‘The Imaginarium of Doctor Parnassus’

Film Critic

“The Imaginarium of Doctor Parnassus” is as unusual and idiosyncratic as its one-of-a-kind title. You’d expect no less from Terry Gilliam, and admirers of this singular filmmaker will be pleased to know that “Imaginarium” is one of his most original and accessible works.

A member of the Monty Python troupe, Gilliam is nothing if not audacious; witness earlier films such as “Brazil,” “Time Bandits” and “Twelve Monkeys.” Here he applies his fantastic and fantastical imagination to a visually dazzling tale of combat for men’s souls. “This is my ‘Fanny and Alexander,’ my ‘Amarcord,’ ” Gilliam said when the film premiered at Cannes. “I went back to the things I’m really good at.”

Though “Imaginarium’s” head-spinning plot, part metaphysical allegory, part knockabout farce, resists easy summation, the film, co-written by Charles McKeown, has a back story no one is likely to forget. When actor Heath Ledger died, this was the project he left half-finished. And it would have stayed that way if colleagues Johnny Depp, Jude Law and Colin Farrell had not pitched in to finish it so seamlessly that Gilliam says one of the postproduction people assumed it had been written this way.

Ledger was attracted to the role of Tony -- a hustler of uncertain morality -- by an unplanned glimpse of the storyboards Gilliam and his team dreamed up. From the film’s opening images of a ramshackle horse-drawn show wagon as old as time moving slowly through modern London, the script lives up to the dialogue line that serves as its motto: “This world we live in is full of enchantment for those with the eyes to see it.”

That wagon is the domain of Dr. Parnassus (a letter-perfect Christopher Plummer), an ancient, far-seeing shaman who runs this traveling show with the help of young assistant Anton (Andrew Garfield), a sarcastic dwarf named Percy (Verne Troyer) and the doctor’s beautiful daughter, Valentina (Lily Cole).

The heart of the doctor’s show is a magic mirror that allows those who go through it to experience another dimension of their own minds. Once inside, people choose for good or evil, opting for -- to give one example -- either the difficult but rewarding heights of Mt. Parnassus or the easy pleasures of Mr. Nick’s Lounge Bar. As the doctor angrily puts it when asked what he’s playing at, “We don’t play, what we do is deadly serious,” which means nothing less than the eternal battle with the devil for the spirit of man.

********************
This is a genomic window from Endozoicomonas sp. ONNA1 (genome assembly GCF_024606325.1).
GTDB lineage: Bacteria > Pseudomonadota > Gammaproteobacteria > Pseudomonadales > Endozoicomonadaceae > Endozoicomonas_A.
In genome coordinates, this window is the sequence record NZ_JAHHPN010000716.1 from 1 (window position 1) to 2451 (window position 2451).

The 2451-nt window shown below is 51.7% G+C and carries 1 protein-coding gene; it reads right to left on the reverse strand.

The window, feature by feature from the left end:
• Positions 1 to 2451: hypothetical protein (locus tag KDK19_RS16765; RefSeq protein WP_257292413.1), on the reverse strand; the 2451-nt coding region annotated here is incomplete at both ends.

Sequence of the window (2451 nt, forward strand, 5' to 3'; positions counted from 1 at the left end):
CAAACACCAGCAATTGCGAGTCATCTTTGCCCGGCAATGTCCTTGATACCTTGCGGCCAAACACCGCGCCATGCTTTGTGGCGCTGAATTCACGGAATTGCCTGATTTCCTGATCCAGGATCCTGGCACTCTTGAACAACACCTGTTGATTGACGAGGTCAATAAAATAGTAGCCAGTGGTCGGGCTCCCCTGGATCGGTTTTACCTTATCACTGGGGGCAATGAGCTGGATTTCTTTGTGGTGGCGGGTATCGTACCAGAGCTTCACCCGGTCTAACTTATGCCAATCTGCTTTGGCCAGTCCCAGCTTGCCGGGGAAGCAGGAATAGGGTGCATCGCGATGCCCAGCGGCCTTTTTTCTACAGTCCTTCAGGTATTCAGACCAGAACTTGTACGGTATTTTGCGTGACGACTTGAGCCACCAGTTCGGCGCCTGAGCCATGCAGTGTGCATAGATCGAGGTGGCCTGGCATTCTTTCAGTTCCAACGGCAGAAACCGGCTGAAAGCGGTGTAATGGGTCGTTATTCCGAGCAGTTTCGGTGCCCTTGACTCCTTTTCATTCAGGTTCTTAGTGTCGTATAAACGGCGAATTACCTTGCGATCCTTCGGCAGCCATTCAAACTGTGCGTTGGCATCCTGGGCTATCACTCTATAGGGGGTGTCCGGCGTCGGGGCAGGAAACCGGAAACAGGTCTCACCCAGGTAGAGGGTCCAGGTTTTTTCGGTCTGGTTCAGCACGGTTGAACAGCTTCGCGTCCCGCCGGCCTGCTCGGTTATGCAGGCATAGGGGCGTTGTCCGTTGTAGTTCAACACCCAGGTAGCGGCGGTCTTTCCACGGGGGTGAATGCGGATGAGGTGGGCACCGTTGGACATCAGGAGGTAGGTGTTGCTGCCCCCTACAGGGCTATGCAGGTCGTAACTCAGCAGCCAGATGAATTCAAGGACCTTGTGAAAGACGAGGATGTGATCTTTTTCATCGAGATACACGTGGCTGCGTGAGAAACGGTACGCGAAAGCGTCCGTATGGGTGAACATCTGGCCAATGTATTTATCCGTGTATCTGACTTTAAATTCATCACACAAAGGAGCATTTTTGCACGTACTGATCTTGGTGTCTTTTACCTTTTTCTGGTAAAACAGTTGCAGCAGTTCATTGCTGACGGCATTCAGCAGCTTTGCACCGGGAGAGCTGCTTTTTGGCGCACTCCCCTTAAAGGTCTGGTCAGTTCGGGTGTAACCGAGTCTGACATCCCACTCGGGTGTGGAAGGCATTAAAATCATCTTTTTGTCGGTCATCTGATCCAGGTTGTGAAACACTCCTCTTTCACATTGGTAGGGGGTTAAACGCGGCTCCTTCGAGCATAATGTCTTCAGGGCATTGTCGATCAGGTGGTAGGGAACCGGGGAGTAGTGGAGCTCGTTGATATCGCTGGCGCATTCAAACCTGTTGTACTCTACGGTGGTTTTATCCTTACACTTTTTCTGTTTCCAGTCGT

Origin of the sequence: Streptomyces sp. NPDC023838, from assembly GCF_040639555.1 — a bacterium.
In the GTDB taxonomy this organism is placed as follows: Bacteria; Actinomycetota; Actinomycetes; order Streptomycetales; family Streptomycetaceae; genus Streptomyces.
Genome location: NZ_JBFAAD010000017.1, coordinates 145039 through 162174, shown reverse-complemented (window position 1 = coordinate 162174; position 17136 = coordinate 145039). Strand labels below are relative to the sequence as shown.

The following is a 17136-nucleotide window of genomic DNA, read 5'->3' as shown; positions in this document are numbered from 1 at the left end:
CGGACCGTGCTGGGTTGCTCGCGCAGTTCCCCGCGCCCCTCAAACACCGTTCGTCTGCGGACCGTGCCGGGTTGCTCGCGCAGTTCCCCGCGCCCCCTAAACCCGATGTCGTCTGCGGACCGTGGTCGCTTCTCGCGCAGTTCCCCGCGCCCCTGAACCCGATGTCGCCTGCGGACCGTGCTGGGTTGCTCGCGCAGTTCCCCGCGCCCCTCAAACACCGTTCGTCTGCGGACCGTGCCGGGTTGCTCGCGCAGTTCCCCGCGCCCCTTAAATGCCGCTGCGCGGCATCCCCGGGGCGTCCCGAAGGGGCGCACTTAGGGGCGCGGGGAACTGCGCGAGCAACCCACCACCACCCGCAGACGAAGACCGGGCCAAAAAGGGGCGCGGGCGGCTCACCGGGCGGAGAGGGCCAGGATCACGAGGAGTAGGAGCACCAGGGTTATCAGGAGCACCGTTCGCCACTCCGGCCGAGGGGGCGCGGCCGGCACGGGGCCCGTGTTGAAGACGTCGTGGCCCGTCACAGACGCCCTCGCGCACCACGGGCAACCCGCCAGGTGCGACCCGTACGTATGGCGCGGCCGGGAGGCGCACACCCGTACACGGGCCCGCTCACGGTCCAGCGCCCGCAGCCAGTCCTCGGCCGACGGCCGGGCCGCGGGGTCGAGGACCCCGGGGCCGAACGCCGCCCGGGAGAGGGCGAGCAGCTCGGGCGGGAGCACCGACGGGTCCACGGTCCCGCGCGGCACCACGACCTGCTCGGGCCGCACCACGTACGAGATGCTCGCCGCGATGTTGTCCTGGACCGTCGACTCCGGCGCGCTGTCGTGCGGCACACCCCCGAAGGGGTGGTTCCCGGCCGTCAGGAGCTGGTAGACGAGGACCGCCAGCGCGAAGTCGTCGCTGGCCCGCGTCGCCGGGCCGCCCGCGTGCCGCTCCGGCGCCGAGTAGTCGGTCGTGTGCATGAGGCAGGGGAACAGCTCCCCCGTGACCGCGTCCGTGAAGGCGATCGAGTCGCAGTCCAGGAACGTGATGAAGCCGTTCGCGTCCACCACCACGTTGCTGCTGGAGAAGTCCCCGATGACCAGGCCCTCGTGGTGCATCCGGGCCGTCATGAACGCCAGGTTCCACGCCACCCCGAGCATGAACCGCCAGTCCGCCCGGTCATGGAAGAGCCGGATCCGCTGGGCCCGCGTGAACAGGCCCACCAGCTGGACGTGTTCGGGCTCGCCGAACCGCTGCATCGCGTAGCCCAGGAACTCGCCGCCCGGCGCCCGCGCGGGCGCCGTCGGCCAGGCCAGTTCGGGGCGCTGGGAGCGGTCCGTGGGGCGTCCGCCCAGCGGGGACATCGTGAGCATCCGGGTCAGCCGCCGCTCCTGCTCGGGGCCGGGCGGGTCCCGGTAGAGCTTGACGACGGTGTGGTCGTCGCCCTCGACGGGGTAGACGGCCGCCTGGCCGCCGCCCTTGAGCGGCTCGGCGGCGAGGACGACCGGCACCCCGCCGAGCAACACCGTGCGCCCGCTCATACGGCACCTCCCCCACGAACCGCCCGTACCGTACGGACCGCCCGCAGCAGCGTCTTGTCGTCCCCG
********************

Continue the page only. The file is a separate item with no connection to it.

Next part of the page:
This being a Gilliam film, the devil is no theological concept; he is the very real Mr. Nick, played with fiendish panache by Tom Waits (“He was born for the part,” Gilliam says) and looking, in his bow tie, bowler hat and pencil-thin mustache, very much like a gambler in a cheap suit.

In fact, Mr. Nick loves a bet more than anything, and the past thousand years or so have been a series of wagers with the ever-gullible Doctor P.

The result of one particularly painful loss has meant that the doctor has to give up his beloved Valentina on her 16th birthday, which is only a few days away.

At the last minute, the action-seeking Mr. Nick proposes yet another bet: First person to win five souls gets to keep Valentina. The appearance of Ledger’s Tony and his gift of gab give Parnassus new hope, but Mr. Nick, who is the devil after all, has no end of tricks up his sleeve.

When Ledger died, Gilliam’s first thought was to abandon the film, but he was prevailed upon by his team to continue. As it turned out, what was left to shoot was a series of sequences of Tony behind the mirror, so once Gilliam tinkered with the script to make it clear that people physically change when they go through the glass, everything fell beautifully into place.

As he did in “The Dark Knight,” Ledger displays a real zest for his morally challenged character, but the most entertaining acting is the back and forth between Waits and Plummer as the personifications of a personal battle between good and evil that has been going on for close to forever.

The real star of any Terry Gilliam film, of course, is the director and his unparalleled imagination. Nothing is neat and tidy in “The Imaginarium of Dr. Parnassus,” and the film itself advises, “Don’t worry if you don’t understand it all immediately.” But if you are looking for pure mad fantasy, for someone to take you through the doors of perception themselves, this is the place to go.